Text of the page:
No man lives so long. Because by that time, he has created habits, habits themselves so contrary to his enjoyment that he has become a slave of them. And when a time comes for him to retire, it is not the man but his habits that collect the pension. He simply continues to be what he has always been, for he has lost the power to change. If then we are to retire and enjoy life, we must retire at the beginning while we still can. This does not mean that we shall stop work or cease to provide the natural means of our survival. But it means that we shall retire from an illusion, from the delusion of career, the delusion of success, and shall begin from the very start to practice those values which we hope to enjoy at 70 or 75 years of age. There is no reason why we should hold our enjoyments until that period in life when we are least able to enjoy them, or to wait for our vacation to the time when infirmities may make it impossible for us to ever take one. For no individual can take a vacation from rheumatism or hardening of the arteries.
From the beginning therefore, our life should have within it the pleasantries of nature. And if we are, by instinct, lovers of the wilderness we can also cultivate certain early associations with mountain and river and stream and desert and seashore. These associations are the least to which we are entitled from our labors. And if we must buy life by our works, then we have a right to spend it as we will. Others however, do not find escape to the mountains or to the valleys as pleasant as they expect, or have little if any inclination for such return to nature. They however, likewise, need the circumstances involved.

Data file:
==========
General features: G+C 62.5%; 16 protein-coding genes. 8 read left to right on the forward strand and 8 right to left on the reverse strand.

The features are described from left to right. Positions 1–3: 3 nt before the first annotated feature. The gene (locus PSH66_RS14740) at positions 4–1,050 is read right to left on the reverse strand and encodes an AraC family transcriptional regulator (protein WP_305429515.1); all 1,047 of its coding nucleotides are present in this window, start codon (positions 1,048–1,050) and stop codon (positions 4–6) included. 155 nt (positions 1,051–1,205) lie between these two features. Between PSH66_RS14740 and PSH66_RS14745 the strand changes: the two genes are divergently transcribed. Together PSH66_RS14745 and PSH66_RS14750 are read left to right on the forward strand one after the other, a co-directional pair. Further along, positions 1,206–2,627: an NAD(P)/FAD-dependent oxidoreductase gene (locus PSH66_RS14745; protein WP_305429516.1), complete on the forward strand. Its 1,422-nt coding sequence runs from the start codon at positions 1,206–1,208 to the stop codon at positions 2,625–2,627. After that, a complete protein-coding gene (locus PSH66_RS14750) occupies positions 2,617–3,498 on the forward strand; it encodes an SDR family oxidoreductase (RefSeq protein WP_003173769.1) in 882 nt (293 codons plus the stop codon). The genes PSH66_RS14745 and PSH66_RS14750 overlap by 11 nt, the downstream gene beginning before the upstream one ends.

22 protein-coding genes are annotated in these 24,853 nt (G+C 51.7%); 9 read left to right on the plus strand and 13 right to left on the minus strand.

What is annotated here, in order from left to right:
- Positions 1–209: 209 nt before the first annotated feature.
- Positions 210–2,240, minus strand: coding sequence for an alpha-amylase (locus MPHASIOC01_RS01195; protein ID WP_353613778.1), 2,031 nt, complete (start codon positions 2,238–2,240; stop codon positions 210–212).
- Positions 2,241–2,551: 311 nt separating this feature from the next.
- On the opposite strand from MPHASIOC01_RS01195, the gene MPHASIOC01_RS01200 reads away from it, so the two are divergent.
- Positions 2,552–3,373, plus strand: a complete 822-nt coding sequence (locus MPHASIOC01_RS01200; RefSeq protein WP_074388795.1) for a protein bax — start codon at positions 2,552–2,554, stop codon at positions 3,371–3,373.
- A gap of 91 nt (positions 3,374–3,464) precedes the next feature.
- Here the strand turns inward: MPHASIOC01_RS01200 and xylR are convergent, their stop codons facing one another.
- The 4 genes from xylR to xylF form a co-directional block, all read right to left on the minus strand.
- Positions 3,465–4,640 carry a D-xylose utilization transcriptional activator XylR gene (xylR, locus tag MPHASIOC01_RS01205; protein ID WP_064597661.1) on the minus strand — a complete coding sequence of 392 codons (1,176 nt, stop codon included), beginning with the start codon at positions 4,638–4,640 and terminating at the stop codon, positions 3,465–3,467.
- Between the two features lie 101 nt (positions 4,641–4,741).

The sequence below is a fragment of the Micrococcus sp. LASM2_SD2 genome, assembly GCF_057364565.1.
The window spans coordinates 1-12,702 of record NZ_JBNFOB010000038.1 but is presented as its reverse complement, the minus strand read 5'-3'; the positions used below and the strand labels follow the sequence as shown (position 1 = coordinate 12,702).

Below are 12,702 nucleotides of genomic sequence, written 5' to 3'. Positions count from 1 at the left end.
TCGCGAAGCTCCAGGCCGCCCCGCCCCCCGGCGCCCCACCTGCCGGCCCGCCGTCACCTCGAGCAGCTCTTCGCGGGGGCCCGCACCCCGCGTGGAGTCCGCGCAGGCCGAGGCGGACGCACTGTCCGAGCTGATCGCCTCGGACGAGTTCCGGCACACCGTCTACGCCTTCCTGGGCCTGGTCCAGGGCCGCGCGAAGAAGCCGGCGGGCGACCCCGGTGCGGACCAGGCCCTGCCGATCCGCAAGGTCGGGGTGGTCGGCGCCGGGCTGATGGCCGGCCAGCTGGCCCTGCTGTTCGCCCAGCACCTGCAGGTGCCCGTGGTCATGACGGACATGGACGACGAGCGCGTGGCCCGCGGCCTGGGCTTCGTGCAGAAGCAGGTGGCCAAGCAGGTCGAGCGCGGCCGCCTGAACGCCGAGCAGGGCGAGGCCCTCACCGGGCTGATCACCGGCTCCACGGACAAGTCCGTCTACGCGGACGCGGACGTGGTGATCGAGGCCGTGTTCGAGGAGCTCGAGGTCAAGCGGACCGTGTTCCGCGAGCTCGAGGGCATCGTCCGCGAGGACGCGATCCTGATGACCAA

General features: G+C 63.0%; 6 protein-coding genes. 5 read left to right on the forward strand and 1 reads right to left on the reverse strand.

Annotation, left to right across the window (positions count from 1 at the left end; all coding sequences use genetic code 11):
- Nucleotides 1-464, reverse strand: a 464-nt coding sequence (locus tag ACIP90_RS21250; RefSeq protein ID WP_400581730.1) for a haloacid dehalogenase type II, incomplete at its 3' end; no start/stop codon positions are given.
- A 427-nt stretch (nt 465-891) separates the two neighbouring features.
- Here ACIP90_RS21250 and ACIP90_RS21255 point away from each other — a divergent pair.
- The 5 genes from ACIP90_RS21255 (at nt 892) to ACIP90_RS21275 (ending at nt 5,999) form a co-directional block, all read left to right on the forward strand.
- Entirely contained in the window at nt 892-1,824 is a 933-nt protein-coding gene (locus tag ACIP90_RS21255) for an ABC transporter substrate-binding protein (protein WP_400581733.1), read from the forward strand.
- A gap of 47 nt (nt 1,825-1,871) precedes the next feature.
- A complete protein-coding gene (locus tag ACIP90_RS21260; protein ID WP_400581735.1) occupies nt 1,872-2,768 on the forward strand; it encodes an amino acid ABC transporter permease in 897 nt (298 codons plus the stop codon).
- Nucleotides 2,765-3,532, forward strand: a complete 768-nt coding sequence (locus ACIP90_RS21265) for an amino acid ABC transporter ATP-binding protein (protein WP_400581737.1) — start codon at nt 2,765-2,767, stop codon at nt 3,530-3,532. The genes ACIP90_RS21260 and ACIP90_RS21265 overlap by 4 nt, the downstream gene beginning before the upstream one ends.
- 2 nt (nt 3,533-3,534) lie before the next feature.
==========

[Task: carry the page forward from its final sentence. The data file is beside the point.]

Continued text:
Perhaps the pool of Walden is our own subconscious. Perhaps it is the inner symbolism of the deep mystery within the heart and soul of ourselves. And by the side of this pool, which is our inner life, this pool like that of Mimir at the roots of the Tree of Life in the Nordic legends. Here by this pool, we build our little hermitage and observe the endless circle of life moving around us, moving actually within us, in the fulfillment of its own seasons, its climates, its times and its dispositions.